Coatings of engineering polymers like polyether ether ketone (PEEK) and liquid crystal polymer (LCP) can now be applied onto large surfaces by high velocity thermal spraying methods.
As PEEK and LCP are resistant to most chemicals, have a low moisture permeability and a high melting point (>300◦C), they are attractive coating materials to protect large vessels in the petrochemical, brewing and other food and drink processing industries. LCP has already been accredited for use in commercial food processing because of its chemical inertness.
Thermal spraying of polymers comprises the propulsion of the coating material in powder form through a flame onto a locally preheated substrate. Using a high velocity thermal spray process, dense PEEK and LCP coatings have been prepared at TWI with a porosity content of less than 2%. This was achieved without the post heating stage which is required with the more conventional application method of electrostatic spraying.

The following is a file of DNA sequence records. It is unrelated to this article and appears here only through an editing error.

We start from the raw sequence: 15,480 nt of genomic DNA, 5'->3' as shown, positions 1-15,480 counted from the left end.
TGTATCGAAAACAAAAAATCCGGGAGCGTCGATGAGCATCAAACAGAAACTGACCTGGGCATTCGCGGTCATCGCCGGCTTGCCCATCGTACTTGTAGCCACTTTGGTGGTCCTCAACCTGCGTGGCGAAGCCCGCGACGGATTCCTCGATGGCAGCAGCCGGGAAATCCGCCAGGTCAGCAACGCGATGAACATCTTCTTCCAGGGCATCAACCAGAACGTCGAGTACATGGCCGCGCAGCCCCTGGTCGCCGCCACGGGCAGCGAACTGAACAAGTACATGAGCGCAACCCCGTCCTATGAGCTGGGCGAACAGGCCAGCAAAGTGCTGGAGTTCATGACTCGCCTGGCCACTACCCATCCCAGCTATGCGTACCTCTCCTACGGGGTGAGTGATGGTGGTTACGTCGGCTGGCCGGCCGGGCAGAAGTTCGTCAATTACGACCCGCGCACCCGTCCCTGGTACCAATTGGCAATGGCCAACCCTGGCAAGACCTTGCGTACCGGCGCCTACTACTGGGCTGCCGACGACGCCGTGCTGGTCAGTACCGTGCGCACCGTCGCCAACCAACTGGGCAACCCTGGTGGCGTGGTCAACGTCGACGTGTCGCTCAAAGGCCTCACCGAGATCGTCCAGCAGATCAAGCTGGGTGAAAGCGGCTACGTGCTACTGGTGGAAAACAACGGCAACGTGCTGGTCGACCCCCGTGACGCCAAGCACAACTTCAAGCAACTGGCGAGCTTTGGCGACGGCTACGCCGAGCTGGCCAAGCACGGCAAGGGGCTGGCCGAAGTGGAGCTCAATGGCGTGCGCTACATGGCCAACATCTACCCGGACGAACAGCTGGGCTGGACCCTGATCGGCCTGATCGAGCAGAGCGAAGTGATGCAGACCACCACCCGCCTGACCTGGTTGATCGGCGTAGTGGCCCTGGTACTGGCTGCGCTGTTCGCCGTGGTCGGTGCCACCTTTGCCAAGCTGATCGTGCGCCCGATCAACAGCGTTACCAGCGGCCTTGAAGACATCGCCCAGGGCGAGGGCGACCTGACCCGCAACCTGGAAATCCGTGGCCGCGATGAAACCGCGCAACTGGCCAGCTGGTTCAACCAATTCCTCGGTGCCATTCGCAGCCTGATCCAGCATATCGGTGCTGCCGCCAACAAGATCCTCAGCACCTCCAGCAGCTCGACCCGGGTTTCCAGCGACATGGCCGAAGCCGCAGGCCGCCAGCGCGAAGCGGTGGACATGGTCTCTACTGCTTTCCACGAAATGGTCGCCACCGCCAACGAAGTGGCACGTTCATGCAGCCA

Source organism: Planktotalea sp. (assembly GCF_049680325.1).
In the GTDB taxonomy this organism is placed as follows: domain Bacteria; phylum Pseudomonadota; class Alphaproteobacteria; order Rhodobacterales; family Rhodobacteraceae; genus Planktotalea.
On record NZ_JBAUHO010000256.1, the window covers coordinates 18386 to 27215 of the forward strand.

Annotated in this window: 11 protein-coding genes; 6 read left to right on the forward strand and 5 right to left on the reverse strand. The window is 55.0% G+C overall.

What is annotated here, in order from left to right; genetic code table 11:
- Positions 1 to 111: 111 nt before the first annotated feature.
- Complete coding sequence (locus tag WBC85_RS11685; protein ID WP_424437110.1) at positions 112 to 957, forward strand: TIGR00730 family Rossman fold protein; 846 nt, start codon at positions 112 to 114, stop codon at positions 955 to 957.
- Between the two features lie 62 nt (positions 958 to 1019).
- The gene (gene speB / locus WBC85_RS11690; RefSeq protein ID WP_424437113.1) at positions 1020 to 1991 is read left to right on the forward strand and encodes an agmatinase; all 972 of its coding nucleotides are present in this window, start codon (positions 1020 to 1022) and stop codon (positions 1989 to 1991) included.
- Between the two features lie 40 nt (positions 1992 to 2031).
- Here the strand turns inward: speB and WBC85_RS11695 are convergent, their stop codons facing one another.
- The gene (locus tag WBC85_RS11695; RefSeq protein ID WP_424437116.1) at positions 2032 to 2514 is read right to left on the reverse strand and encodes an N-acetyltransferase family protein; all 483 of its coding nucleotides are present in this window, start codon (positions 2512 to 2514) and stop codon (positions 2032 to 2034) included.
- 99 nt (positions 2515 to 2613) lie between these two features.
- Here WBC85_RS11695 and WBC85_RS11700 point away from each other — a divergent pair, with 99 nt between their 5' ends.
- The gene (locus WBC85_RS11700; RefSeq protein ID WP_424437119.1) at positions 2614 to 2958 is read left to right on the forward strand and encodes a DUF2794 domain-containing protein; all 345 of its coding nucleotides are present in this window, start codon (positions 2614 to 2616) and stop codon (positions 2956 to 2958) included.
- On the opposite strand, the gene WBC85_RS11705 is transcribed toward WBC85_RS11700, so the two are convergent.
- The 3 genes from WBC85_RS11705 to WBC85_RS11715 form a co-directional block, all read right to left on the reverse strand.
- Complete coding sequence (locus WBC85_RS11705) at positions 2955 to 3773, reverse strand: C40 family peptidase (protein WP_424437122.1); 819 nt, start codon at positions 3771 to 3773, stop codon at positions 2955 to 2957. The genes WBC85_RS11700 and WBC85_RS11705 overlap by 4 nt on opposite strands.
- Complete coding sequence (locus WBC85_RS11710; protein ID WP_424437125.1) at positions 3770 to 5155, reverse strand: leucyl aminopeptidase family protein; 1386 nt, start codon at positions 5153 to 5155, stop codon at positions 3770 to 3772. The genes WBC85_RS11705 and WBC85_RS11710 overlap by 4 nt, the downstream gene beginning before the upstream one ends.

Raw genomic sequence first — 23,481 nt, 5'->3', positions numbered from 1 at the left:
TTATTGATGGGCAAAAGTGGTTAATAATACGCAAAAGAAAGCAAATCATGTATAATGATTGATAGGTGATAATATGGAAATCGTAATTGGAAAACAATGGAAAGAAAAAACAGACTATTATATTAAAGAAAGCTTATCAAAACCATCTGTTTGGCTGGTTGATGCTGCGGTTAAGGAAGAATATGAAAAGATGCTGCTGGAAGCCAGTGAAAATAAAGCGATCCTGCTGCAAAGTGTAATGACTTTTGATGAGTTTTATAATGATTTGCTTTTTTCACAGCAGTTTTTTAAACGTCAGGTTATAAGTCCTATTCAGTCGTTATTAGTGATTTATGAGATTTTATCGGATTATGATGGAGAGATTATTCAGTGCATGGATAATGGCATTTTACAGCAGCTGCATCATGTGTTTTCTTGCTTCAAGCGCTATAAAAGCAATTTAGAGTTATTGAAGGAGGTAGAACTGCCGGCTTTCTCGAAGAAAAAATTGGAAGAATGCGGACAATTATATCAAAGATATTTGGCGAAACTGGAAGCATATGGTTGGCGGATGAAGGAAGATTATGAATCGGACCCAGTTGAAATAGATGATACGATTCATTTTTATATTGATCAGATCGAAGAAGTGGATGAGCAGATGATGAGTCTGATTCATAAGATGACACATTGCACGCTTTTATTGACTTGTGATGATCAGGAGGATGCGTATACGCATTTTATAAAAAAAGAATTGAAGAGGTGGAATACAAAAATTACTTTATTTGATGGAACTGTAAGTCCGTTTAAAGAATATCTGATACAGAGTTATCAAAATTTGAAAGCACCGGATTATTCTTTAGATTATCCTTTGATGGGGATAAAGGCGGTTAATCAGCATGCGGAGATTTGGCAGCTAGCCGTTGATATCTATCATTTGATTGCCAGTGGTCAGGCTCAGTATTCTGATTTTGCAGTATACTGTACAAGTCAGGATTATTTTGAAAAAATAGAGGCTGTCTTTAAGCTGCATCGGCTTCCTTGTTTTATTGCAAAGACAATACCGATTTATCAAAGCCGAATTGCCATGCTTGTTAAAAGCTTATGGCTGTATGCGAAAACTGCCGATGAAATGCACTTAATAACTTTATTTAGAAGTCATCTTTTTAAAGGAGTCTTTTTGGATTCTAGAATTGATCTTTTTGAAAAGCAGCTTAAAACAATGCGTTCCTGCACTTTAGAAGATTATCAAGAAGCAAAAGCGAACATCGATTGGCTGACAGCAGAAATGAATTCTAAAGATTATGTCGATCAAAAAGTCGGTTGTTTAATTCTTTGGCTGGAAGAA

The coatings were mechanically bonded to the grit blasted substrate with a bond strength of 18MPa for the PEEK coating. PEEK and LCP coatings have been prepared at TWI in thicknesses of 50µ to 1mm and have shown low levels of degradation.
The range of polymer coatings produced by thermal spraying is not limited to PEEK or LCP. Polypropylene (PP) and polyethylene (PE) are commonly applied by this technique. Also, dense coatings of high performance thermoplastics like polyphenylene sulfide (PPS) or nylon have been prepared. Thermal spraying is an attractive and more environmentally friendly way of applying thermal plastic coatings than painting as it prevents the use of volatile organic compounds(VOC). Composite and graded coatings, consisting of materials of different melting points, can also be prepared by thermal spraying.
For more information please contact Carole Reignier